That was depressing.

“Something’s fundamentally wrong with our political process, and we need to fix it in a hurry.”
Saturday, September 27, 2008

I watched the debate last night hoping, in vain, that one of the candidates would surprise me, but that didn’t happen.

As usual, Senator Obama was overly self-assured, somehow confident that the endless array of objectives he has laid out for his Presidency can be accomplished without regard for their cost. His underlying assumption that he can control or significantly influence our economy, our society and the behavior of other countries is clearly naïve. Promises, promises. I’m not sure there’s anything we might want to do as a nation that he hasn’t promised, even though some of those commitments, such as balancing the budget, are clearly in conflict with others.

He’s inexperienced, and it shows. In the three years he’s been a US Senator, he’s done nothing to confirm his commitment to, or ability to effect the profound change he keeps talking about. I keep asking myself, “What’s he been waiting for?” The answer is that he’s waiting to be elected President. That’s the goal. He desperately wants to be elected President, and probably will. Then what?

Ironically, between the two of them, Senator McCain is the one who gets it. He’s experienced in the workings of our government, and in foreign policy and national security in particular. By comparison, Senator Obama has virtually no experience, period. He’s functionally an academic candidate offering us a textbook administration that sounds good on paper. As for his ability to deliver on any of this, it’s just something we’ll have to take on faith. Personally, I’m not inclined to risk our country and my family’s welfare to enable Barack Obama to realize his personal dream.

McCain’s not afraid, the way I sense Senator Obama might be beneath his almost boring veneer of calm, cool and collected. The extra almost quarter century Senator McCain has been alive and working in government service would give anyone a sense of reality that I respect. The problem is that he’s not, frankly, smart enough. His command of economic issues is poor. His vision, limited, no doubt by precisely the same experiences which make him so valuable in other respects. As a senior foreign policy, national security advisor, he’d be perfect. As a one term President, which is likely to be the case given his age, I’m not so sure.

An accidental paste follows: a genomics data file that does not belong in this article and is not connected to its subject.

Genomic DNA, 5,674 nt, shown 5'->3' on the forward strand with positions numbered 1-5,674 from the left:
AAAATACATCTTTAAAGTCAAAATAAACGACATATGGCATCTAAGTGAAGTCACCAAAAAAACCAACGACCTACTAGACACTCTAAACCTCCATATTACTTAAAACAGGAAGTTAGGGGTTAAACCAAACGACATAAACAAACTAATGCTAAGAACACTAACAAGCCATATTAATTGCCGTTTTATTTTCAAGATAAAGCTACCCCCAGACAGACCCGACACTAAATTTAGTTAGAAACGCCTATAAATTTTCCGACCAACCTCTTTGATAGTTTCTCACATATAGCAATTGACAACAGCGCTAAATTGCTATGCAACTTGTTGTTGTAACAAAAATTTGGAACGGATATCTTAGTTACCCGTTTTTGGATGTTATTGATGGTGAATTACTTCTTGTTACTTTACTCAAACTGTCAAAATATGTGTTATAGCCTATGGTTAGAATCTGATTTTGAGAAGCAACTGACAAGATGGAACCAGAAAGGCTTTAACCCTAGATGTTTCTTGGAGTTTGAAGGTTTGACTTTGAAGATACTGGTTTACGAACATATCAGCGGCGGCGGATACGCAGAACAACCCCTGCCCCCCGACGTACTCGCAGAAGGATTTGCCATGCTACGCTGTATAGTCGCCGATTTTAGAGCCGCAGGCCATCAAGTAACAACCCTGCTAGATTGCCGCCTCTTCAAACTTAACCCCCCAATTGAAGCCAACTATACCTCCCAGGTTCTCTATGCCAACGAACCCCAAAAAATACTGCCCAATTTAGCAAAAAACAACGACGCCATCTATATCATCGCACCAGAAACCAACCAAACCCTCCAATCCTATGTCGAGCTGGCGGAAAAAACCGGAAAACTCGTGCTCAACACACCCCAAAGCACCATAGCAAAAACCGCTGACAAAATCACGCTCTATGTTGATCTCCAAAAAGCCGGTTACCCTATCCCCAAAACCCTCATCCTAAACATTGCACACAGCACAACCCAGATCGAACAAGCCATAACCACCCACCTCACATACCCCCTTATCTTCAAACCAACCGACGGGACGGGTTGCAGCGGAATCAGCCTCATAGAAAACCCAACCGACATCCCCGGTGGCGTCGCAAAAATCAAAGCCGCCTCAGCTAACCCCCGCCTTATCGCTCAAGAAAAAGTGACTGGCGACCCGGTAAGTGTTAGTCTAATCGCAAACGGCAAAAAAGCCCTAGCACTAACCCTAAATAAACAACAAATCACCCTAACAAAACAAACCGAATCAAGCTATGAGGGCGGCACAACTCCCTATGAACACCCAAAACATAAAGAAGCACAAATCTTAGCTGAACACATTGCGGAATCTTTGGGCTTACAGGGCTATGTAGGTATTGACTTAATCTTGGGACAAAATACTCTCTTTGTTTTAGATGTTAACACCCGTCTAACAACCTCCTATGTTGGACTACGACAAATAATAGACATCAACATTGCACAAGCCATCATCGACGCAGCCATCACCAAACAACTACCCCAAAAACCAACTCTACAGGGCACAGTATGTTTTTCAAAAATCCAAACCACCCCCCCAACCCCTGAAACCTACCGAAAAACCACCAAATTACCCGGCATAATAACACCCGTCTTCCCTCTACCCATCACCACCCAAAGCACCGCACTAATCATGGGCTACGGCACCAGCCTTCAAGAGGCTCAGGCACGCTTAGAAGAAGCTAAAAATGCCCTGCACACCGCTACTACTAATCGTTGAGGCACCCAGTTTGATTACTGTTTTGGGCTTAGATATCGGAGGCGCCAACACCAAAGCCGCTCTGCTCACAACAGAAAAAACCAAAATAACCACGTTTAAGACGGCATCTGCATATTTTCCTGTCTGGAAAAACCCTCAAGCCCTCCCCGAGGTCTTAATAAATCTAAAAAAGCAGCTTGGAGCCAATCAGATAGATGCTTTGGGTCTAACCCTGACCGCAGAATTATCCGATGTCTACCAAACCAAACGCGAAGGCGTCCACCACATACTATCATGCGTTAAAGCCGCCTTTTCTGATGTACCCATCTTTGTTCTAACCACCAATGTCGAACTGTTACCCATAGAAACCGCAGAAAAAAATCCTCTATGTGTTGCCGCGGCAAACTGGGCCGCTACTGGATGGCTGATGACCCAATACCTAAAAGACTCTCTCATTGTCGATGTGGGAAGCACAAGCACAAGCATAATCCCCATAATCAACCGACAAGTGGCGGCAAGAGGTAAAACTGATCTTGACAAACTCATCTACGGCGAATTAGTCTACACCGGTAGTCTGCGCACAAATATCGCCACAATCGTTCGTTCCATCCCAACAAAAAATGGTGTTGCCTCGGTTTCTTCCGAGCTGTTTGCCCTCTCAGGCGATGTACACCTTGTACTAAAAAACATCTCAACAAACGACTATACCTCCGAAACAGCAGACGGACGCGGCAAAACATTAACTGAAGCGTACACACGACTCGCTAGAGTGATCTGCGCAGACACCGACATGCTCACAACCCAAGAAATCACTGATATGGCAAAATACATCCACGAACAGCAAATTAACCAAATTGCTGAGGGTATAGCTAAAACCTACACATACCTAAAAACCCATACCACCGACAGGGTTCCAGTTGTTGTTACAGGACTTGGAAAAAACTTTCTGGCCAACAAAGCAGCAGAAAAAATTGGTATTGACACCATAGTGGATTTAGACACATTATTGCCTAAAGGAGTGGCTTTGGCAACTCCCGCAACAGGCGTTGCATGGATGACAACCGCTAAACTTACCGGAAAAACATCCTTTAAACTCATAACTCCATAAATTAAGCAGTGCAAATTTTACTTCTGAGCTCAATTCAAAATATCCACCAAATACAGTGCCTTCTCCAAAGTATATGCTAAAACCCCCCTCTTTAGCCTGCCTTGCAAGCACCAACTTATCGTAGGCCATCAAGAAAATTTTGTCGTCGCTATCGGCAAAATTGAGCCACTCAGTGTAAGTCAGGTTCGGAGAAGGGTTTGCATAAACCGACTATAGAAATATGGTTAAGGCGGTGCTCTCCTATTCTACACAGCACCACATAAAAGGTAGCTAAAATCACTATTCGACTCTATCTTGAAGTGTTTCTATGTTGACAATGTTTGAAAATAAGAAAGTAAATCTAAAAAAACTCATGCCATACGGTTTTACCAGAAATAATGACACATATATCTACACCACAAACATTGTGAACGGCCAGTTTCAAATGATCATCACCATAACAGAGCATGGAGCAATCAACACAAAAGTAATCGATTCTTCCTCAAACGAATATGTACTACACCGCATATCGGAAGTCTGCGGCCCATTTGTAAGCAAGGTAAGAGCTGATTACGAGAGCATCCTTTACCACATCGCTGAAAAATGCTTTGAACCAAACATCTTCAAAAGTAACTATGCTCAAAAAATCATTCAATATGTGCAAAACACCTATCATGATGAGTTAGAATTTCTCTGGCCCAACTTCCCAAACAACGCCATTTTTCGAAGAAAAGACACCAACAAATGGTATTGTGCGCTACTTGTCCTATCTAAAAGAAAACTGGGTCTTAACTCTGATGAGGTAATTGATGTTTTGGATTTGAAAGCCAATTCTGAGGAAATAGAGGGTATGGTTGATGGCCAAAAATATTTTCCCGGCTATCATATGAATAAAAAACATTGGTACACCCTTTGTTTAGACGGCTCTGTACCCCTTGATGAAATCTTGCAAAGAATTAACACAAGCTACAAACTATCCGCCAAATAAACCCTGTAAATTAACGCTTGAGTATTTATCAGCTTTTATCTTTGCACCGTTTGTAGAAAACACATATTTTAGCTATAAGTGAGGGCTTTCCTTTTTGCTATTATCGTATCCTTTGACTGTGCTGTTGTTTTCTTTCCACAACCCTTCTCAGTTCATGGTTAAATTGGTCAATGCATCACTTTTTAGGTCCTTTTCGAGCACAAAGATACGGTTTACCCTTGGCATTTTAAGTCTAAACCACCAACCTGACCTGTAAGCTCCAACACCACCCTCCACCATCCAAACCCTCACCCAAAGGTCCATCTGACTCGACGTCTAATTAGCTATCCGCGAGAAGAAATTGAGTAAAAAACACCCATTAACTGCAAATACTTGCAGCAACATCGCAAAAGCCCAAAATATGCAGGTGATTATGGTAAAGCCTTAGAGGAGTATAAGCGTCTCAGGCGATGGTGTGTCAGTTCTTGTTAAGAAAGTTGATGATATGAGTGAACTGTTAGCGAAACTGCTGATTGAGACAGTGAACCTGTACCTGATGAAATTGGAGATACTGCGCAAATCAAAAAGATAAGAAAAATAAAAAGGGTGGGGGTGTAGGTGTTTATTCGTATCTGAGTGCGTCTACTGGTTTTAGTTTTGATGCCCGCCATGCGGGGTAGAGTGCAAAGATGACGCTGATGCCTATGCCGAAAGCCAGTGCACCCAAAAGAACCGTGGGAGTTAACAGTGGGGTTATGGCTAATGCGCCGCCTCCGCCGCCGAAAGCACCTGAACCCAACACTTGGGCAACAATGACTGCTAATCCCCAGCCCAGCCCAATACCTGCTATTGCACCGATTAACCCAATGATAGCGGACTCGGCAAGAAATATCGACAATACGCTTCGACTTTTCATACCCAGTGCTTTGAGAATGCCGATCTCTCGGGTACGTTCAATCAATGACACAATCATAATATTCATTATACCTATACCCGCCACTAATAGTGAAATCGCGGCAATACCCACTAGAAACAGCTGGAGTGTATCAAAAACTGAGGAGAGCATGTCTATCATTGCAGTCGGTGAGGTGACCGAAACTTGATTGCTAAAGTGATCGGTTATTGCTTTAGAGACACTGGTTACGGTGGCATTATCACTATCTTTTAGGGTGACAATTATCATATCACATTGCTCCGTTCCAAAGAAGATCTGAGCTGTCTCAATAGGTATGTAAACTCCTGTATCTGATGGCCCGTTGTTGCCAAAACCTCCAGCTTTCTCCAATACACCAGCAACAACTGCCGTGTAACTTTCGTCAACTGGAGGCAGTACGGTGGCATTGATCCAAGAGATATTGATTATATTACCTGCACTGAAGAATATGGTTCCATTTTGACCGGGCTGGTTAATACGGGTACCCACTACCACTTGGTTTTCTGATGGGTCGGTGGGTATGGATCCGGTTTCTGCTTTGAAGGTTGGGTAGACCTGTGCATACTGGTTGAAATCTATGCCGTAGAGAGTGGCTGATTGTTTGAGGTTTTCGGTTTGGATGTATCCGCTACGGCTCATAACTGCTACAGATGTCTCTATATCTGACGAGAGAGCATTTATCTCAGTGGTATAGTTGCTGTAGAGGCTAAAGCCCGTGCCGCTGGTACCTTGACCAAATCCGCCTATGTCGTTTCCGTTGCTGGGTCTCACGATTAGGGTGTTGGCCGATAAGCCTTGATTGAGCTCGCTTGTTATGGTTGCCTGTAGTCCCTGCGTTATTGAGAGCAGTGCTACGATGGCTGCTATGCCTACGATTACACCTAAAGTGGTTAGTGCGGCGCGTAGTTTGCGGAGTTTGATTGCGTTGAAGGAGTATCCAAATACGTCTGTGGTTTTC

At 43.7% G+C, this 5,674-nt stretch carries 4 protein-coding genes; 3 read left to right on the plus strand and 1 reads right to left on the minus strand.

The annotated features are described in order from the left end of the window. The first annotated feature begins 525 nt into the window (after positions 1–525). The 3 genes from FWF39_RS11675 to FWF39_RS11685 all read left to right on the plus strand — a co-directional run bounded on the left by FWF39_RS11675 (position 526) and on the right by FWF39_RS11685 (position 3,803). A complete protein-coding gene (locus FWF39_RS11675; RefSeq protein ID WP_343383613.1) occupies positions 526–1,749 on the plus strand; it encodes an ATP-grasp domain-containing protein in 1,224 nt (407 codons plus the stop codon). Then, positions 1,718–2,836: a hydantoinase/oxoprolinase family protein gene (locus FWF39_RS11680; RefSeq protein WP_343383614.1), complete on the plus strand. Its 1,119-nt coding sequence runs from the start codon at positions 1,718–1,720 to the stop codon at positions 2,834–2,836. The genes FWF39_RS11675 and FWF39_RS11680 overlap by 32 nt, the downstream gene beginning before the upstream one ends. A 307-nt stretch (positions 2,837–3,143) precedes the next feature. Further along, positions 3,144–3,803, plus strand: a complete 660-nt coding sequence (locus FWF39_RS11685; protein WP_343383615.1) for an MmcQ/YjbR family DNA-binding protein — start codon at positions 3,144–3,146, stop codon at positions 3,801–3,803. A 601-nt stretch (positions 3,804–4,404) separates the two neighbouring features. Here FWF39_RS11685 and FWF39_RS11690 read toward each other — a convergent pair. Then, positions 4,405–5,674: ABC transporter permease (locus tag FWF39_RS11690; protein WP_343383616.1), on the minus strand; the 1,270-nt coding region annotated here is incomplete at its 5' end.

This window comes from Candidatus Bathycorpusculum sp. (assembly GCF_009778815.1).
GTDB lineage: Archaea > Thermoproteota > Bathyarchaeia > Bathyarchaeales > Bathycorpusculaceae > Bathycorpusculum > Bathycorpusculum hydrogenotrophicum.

Every four years, it seems, I find myself asking the same question. Is this the best our political system can offer us? Where is the professional manager, the senior executive who can balance a budget and cost-effectively deliver the programs we need? All I want is someone who can run the government like a highly profitable business, with the requisite creativity, compassion, leadership and relationship skills The Oval Office demands. What? Is that too much to ask, more than I have a right to expect from a single man or woman? Yeah, you’re right. I don’t know what got into me. It’s just that, every four years, I get the overwhelming feeling that we’re just going through the motions. There’s a sense of déjà vu I can’t shake.

Roughly half the electorate favors one of the candidates, plus or minus a couple of percentage points. The other half, the other candidate. Whatever your half, do you really think the other half is confused or stupid, that they’re overlooking some fundamental points that you find so obvious, but that they’re missing entirely? Of course not. (Maybe you do, but you shouldn’t.) So what does that tell you? That there are no real substantive differences between these candidates, only the pretence of substance. That the only thing that counts is style and chemistry. Does anyone out there who’s been around for a while really think who we elect is going to make any difference, and that we’re not going to be hearing the same arguments from people promising to solve the same problems four years from now?

What confidence do you have, after last night’s debate and from the other debate that’s ongoing in Washington about the financial sector crisis that may not even exist, in our government’s ability to do anything significant? Something’s fundamentally wrong with our political process, and we need to fix it in a hurry.

I need to stop typing and have lunch, preferably something with icing on it.

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